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Substituting Addictions: Trading One for Another

Substituting addictions can be dangerous for those at any point in their recovery. Substituting addictions is also called “cross addiction.” There are many forms of cross addiction, just as there are many habits and substances that can elicit addictive behavior. It is really up to the alcoholic or addict to be vigilant regarding his sobriety, and it is easier to do this if you understand why substituting an addiction can be a slippery slope into relapse. Once a patient is discharged from drug and alcohol rehab treatment, it can be difficult adjusting to the outside world. The best way to prevent relapse is to follow any aftercare suggestions recommended by your treatment team, and establish an outside support network.

What Happens When an Addict Takes Narcotic Medication?

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A very common issue that appears to be one of the leading causes of relapse for someone in recovery is taking prescription drugs for “legitimate” reasons: anxiety, ADHD, or pain medications. The problem lies therein that these medications can be extremely helpful for people suffering from those issues. But, it has to be understood that by taking a narcotic medication, even if it is legally prescribed by a physician, and taken as directed, can possibly trigger a relapse, no matter how much clean time one may have.

According to the online publication Psychology Today, “these medications stimulate the part of the brain that regulates addiction and addictive behavior.” Further explaining that “The dopamine dysregulation in the limbic system of the brain seen in addiction is not able to tell the difference between addictive drugs. Therefore, if someone who has addiction is given another addictive drug for whatever reason, the individual with addiction is being set up for relapse into their drug of choice.”

Also, benzodiazepines, which are a class of drugs that are meant to relieve anxiety, such as Xanax and Ativan, are a common cross addiction for alcoholics. Physicians prescribe medication that is meant to relieve anxiety, and relax muscles, which this very well may do all of the above for the recovering person. But, unfortunately, benzodiazepines also “hit the same type of brain receptors as alcohol, the person is triggered into alcohol use.” So, it would make sense that someone who is self-medicating their anxiety disorder with alcohol would be triggered by a drug that is formulated to act on the same receptors, and do the same thing, essentially.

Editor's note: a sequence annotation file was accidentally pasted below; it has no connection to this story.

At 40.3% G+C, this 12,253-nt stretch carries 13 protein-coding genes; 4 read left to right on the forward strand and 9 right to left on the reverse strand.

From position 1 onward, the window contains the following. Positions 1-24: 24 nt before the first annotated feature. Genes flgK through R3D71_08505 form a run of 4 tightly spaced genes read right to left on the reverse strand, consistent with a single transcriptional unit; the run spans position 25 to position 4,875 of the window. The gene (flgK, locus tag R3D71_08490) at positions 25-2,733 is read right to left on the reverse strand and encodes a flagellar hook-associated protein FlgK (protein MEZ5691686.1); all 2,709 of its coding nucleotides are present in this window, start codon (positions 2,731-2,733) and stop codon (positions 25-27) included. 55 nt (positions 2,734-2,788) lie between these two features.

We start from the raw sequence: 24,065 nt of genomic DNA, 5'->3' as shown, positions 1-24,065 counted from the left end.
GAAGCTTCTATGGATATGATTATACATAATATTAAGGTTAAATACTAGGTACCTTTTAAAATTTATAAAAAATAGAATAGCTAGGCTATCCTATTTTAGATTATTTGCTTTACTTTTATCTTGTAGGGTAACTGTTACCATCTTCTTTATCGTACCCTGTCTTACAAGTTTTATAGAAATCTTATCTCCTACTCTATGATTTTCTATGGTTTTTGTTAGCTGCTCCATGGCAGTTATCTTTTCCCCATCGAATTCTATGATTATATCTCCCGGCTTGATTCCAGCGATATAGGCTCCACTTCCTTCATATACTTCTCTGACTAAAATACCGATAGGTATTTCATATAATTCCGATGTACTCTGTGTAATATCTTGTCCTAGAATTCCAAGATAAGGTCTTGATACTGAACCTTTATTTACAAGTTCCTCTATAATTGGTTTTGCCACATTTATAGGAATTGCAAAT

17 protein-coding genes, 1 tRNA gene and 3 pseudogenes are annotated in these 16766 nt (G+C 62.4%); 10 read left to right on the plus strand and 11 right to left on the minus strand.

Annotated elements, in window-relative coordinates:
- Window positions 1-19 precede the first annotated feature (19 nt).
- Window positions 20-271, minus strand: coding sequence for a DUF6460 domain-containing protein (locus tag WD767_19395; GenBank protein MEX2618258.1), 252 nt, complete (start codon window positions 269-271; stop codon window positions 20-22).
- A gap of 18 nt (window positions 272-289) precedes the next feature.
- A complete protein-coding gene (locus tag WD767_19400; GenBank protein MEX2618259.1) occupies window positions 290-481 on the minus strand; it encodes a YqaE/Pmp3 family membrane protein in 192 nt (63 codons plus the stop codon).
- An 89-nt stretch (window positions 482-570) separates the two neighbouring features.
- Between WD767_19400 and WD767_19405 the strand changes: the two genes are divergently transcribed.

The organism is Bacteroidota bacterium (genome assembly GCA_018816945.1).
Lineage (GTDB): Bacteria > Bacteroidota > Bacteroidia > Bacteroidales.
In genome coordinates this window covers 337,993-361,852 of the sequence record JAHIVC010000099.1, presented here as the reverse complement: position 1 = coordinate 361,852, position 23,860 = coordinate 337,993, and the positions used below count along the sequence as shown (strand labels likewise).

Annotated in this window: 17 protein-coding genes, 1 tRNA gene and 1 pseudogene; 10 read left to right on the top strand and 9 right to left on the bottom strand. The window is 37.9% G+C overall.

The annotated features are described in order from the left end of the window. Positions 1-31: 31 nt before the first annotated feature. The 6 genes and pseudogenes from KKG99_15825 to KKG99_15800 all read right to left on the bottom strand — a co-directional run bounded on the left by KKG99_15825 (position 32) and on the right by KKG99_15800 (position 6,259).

Other Common Cross-Addictions

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While prescription drug medication is one of the most common and dangerous forms of cross addiction, recovering people may engage in many other types of addictive behaviors that threaten their sobriety. Some common examples are: gambling addiction, sex/love addiction, gaming or technology addiction, and most commonly, smoking.

Just because someone engages in these behaviors does not mean they will certainly relapse back into use of their drug of choice. But, all of these behaviors place the recovering addict or alcoholic at risk for relapse. It is important for people in recovery to advocate for themselves. And, just because you are in recovery does not mean you should have to suffer in agony from pain. But, there is a fine line, and it is best to know the facts about substituting addictions, so that you can make educated choices when you are in pain. You may want to ask yourself, “Is it really necessary that I take pain medication?” Or, bounce the concern off of a trusted friend, or sponsor.

If you or a loved one has become entangled in cross-addiction, contact us today at the Palm Beach Institute.

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